Big League Stew - MLB

As a 23-year-old rookie in the major leagues, Washington Nationals righty Drew Storen(notes) still has something to learn about closing baseball games.

To wit: Storen's unfortunate outing on Sunday that ended with Jayson Werth(notes) hitting a game-ending home run for the Philadelphia Phillies.

Real-world experience will undoubtedly help Storen improve on the ball field in the future. But what about beyond the stadium?

To help fulfill that part of his curiosity, Storen is returning to his old university school — Stanford — as soon as the regular season ends in two weeks.

Storen won't be eligible to pitch for the Cardinal, but he will be able to continue pursuing a four-year degree in product design, which is part of the school's mechanical engineering program.

From the Washington Post:

[Said Storen:] "Playing baseball is like playing with house money, almost. If it works out and I don't have to work a day in my life, that's great. If not, then I fall back on a Stanford education."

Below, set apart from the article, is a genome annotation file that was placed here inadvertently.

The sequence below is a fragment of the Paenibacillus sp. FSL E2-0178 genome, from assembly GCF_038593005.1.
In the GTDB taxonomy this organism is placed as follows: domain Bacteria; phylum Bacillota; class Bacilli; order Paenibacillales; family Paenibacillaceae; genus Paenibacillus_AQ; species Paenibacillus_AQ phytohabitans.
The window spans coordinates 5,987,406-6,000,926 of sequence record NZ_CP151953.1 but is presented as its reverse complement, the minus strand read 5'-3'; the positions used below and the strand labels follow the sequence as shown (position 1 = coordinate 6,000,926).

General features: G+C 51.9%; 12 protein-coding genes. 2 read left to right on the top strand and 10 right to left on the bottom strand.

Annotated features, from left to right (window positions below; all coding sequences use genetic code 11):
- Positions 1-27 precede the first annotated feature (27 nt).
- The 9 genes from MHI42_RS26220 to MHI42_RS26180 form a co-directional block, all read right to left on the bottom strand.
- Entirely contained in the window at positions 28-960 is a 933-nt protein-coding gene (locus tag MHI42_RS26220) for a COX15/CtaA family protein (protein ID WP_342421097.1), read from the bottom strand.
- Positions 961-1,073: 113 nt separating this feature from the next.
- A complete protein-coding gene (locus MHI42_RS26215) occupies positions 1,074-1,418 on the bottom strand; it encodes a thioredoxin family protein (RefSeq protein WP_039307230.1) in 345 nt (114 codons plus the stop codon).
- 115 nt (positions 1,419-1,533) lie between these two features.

If and when Storen receives his diploma (he has six quarters to go) he'll join an exclusive group of major leaguers. Though many have some college experience, only a handful of players and managers own four-year degrees. The Wall Street Journal concluded in a survey done last year that only 26 major leaguers had one. The Nats' media guide lists manager Jim Riggleman and infielder Eric Bruntlett(notes) — who has since been released — as having degrees.

You go, Drew. And take a Yoda backpack with you, like the one shown in our photoshop of you on campus. Be careful, though. Some of the professors might be different from those you remember.

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Follow Dave on Twitter — @AnswerDave

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